Mating is an essential part of keeping the species going, be it animal, insect, or human. Dogs are no exception; the urge to mate is a natural one. However, young dogs new to mating or breeding will sometimes have a hard time figuring out how to get it right. So, How Do Dogs Mate?

Overall, how dogs mate is a complex and interesting process that, while similar in part to how humans mate, is also quite unique.


Sexual Maturity

Domestic dog breeds reach sexual maturity, also known as puberty, between the ages of 6 to 12 months. Some larger dog breeds are the exception, known to have delayed puberty of two years or more.

Both male and female dogs reach puberty at roughly the same age. This is in contrast to humans, where the disparity between male and female puberty can be quite high.


The Female “Heat” Cycle

Generally speaking, female dogs are only sexually active while under the influence of their estrus cycle. That’s more colloquially known as “being in heat.”

Male dogs have a higher libido and are not held to a cycle when it comes to being sexually active. This means that males can mate at any time, while females will reject any sexual activity unless they are ready.

Female dogs are able to achieve pregnancy from the first estrus cycle. However, but breeding experts advise against breeding females until their second estrus cycle.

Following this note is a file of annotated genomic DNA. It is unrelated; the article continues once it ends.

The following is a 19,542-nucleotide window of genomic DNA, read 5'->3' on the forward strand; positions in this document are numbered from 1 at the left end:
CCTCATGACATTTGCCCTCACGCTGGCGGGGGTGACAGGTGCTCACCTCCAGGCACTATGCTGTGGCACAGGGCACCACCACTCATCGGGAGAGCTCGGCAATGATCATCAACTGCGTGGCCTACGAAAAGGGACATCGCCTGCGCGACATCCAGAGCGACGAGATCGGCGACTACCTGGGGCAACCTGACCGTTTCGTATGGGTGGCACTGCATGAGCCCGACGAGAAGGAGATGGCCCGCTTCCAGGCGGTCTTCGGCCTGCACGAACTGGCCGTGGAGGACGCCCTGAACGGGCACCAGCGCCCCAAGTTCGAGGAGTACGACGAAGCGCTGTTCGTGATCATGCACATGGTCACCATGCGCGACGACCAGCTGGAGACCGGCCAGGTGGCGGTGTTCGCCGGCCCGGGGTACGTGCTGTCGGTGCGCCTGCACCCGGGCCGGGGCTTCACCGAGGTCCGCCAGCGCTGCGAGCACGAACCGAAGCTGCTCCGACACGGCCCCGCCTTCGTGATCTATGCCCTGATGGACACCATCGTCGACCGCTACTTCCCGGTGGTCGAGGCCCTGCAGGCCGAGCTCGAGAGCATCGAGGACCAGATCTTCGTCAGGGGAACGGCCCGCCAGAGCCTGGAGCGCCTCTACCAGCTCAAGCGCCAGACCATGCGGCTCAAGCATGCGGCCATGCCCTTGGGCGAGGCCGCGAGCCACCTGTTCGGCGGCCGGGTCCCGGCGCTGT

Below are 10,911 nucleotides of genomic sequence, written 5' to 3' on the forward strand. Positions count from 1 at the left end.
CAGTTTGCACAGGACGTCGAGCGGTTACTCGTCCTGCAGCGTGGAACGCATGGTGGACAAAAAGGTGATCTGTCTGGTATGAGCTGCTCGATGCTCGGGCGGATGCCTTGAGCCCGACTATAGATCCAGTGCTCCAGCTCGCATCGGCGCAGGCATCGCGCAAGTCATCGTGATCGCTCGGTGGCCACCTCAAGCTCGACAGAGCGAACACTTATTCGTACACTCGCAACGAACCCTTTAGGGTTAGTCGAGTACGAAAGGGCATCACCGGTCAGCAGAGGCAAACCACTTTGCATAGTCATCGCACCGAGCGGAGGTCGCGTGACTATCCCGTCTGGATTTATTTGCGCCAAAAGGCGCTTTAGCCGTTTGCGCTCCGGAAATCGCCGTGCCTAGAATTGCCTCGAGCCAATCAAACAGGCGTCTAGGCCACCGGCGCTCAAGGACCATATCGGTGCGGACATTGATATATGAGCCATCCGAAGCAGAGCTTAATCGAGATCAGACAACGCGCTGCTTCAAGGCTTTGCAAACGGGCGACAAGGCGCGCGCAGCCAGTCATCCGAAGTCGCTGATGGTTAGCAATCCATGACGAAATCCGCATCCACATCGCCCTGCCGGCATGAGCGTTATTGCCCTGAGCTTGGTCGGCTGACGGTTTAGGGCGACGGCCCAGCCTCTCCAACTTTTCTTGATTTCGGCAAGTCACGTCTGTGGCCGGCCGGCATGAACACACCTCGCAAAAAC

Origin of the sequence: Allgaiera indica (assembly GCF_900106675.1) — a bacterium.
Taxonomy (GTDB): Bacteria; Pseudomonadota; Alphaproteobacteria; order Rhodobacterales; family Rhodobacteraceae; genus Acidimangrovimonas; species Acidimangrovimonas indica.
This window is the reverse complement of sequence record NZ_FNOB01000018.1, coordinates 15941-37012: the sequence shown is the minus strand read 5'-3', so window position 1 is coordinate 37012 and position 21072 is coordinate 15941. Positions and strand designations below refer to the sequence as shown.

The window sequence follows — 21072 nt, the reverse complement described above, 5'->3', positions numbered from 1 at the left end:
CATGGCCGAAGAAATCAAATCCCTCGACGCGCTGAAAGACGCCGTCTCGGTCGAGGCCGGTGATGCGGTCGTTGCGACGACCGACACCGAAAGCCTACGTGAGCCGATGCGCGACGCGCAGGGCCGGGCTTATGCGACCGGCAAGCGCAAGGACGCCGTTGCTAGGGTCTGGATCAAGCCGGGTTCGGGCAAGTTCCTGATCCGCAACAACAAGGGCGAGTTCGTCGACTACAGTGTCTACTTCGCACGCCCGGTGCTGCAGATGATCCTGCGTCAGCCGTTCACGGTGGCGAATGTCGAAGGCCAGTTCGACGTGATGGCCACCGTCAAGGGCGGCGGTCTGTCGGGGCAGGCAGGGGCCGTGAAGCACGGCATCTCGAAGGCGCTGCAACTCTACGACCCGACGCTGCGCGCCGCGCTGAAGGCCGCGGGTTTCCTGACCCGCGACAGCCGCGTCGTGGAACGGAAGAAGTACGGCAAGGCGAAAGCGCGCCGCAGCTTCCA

When females are not experiencing the estrus cycle—which generally lasts anywhere from 2 to 4 weeks—they are physically unable to achieve pregnancy. Therefore, their rejection of sexual activity during the rest of their reproductive cycle is likely an evolutionary response.


Purpose Of Mating

Unlike humans, dogs do not mate solely for pleasure. Also, the female will not accept sex every day of her heat cycle. In fact, breeders often have to keep an eye on their females for signs that she’s ready to mate.

Just because she’s in heat doesn’t mean she’s immediately ready for sex. This often makes the breeding process very complicated. Beginner breeders often have to research thoroughly or rely on the expertise of a more experienced breeder to guide them through the process.